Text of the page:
Janin continues demonstrating his strengths in Batman #50, from his innovative layouts — one beautiful splash page finds Bruce and Selina accidentally seeing each other in wedding clothes for the first time and meeting in the middle of a Wayne Manor hallway for a passionate kiss — to his incredible, subtle facial acting. The big decision about the wedding, for instance, is built up by Selina and Bruce’s facial reactions in conversations with Holly Robinson and Alfred over the course of the issue. One of the single most emotional sequences in the issue comes when Bruce asks Alfred to be his best man. Alfred’s reaction, presented by Janin over four wordless panels and a hug, is a breathtaking moment of love and acceptance between these two battle-scarred men. Even though the issue ends with a bit of a fake-out, there are plenty of moments of real catharsis involving long-standing relationships between characters, all of which feel earned.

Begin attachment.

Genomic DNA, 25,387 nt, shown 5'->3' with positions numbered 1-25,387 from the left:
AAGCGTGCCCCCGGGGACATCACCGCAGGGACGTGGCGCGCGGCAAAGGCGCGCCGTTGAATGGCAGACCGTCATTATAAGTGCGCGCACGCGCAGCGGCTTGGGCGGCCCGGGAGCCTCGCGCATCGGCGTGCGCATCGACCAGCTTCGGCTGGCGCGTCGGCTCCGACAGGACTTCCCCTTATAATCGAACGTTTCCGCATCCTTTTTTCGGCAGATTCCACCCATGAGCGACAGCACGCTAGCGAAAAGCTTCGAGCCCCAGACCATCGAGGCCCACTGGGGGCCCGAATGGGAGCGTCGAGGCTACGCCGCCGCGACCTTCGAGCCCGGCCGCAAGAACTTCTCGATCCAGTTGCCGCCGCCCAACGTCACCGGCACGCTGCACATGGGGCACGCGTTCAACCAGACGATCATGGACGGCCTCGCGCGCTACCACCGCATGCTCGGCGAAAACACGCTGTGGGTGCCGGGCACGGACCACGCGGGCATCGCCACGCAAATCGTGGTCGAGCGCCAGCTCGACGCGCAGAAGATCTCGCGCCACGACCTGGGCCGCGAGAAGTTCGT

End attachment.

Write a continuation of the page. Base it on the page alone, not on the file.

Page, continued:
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Batman #50 is mostly structured around two letters Bruce and Selina wrote to and for each other. In between the sequences illustrated by Janin, these letters are excerpted over one-page illustrations of Bat and Cat by the artists behind many of the most iconic Batman comics of the past few decades. Dark Knight Returns mastermind Frank Miller contributes a page, as does The Long Halloween’s Tim Sale and Batman: Year 100’s Paul Pope, plus Jim Lee, whose Batman: Hush took an earlier deep look at Batman and Catwoman’s relationship. King’s Batman run has featured a revolving door of brilliant artists, and many of them (including Mitch Gerads, Clay Mann, and Catwoman writer/artist Joelle Jones) return to summarize their previous contributions to the saga with new one-page illustrations. Previous artists who weren’t around to make a contribution are honored as well, in the names of Gotham City locations. The rooftop where Selina makes her fateful decision is labeled Kane Plaza, and Bruce is left atop Finger Tower — the two locations named for Batman’s creators, Bob Kane and Bill Finger. Other classic DC writers and artists like Len Wein, Gardner Fox, and Denny O’Neil get their own shout-outs throughout the issue in the names of Gotham streets and wings of Wayne Manor. Like Action Comics #1000, this multiplicity of creators turns Batman #50 into a lovely time machine showcasing this iconic character’s past and pointing the way toward his future.